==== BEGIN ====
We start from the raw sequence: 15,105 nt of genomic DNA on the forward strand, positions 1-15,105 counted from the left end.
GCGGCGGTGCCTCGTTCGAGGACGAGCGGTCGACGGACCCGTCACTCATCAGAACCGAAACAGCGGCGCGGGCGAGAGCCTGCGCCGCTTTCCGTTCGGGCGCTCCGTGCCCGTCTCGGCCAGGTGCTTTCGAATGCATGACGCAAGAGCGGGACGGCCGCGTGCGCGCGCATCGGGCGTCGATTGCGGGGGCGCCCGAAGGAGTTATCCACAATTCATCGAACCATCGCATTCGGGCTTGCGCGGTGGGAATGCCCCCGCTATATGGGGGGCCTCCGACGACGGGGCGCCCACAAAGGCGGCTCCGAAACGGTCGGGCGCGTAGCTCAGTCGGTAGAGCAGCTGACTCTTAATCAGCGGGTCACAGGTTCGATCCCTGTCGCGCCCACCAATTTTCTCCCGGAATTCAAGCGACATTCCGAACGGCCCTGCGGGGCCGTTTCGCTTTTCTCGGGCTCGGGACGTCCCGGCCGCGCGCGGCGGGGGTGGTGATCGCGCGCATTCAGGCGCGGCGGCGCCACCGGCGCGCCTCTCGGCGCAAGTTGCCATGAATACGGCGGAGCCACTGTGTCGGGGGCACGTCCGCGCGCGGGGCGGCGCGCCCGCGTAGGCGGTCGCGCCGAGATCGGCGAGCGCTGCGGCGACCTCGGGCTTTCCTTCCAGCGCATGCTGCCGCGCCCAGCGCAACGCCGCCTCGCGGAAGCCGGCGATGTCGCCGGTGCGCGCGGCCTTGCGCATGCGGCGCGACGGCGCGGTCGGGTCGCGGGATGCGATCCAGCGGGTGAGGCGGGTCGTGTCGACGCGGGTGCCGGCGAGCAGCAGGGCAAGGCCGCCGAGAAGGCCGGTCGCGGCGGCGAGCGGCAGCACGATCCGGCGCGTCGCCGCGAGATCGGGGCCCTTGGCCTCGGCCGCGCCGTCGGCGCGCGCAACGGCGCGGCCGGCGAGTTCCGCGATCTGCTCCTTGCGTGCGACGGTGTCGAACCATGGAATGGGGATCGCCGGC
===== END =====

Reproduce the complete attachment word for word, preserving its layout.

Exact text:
We start from the raw sequence: 15,105 nt of genomic DNA on the forward strand, positions 1-15,105 counted from the left end.
GCGGCGGTGCCTCGTTCGAGGACGAGCGGTCGACGGACCCGTCACTCATCAGAACCGAAACAGCGGCGCGGGCGAGAGCCTGCGCCGCTTTCCGTTCGGGCGCTCCGTGCCCGTCTCGGCCAGGTGCTTTCGAATGCATGACGCAAGAGCGGGACGGCCGCGTGCGCGCGCATCGGGCGTCGATTGCGGGGGCGCCCGAAGGAGTTATCCACAATTCATCGAACCATCGCATTCGGGCTTGCGCGGTGGGAATGCCCCCGCTATATGGGGGGCCTCCGACGACGGGGCGCCCACAAAGGCGGCTCCGAAACGGTCGGGCGCGTAGCTCAGTCGGTAGAGCAGCTGACTCTTAATCAGCGGGTCACAGGTTCGATCCCTGTCGCGCCCACCAATTTTCTCCCGGAATTCAAGCGACATTCCGAACGGCCCTGCGGGGCCGTTTCGCTTTTCTCGGGCTCGGGACGTCCCGGCCGCGCGCGGCGGGGGTGGTGATCGCGCGCATTCAGGCGCGGCGGCGCCACCGGCGCGCCTCTCGGCGCAAGTTGCCATGAATACGGCGGAGCCACTGTGTCGGGGGCACGTCCGCGCGCGGGGCGGCGCGCCCGCGTAGGCGGTCGCGCCGAGATCGGCGAGCGCTGCGGCGACCTCGGGCTTTCCTTCCAGCGCATGCTGCCGCGCCCAGCGCAACGCCGCCTCGCGGAAGCCGGCGATGTCGCCGGTGCGCGCGGCCTTGCGCATGCGGCGCGACGGCGCGGTCGGGTCGCGGGATGCGATCCAGCGGGTGAGGCGGGTCGTGTCGACGCGGGTGCCGGCGAGCAGCAGGGCAAGGCCGCCGAGAAGGCCGGTCGCGGCGGCGAGCGGCAGCACGATCCGGCGCGTCGCCGCGAGATCGGGGCCCTTGGCCTCGGCCGCGCCGTCGGCGCGCGCAACGGCGCGGCCGGCGAGTTCCGCGATCTGCTCCTTGCGTGCGACGGTGTCGAACCATGGAATGGGGATCGCCGGC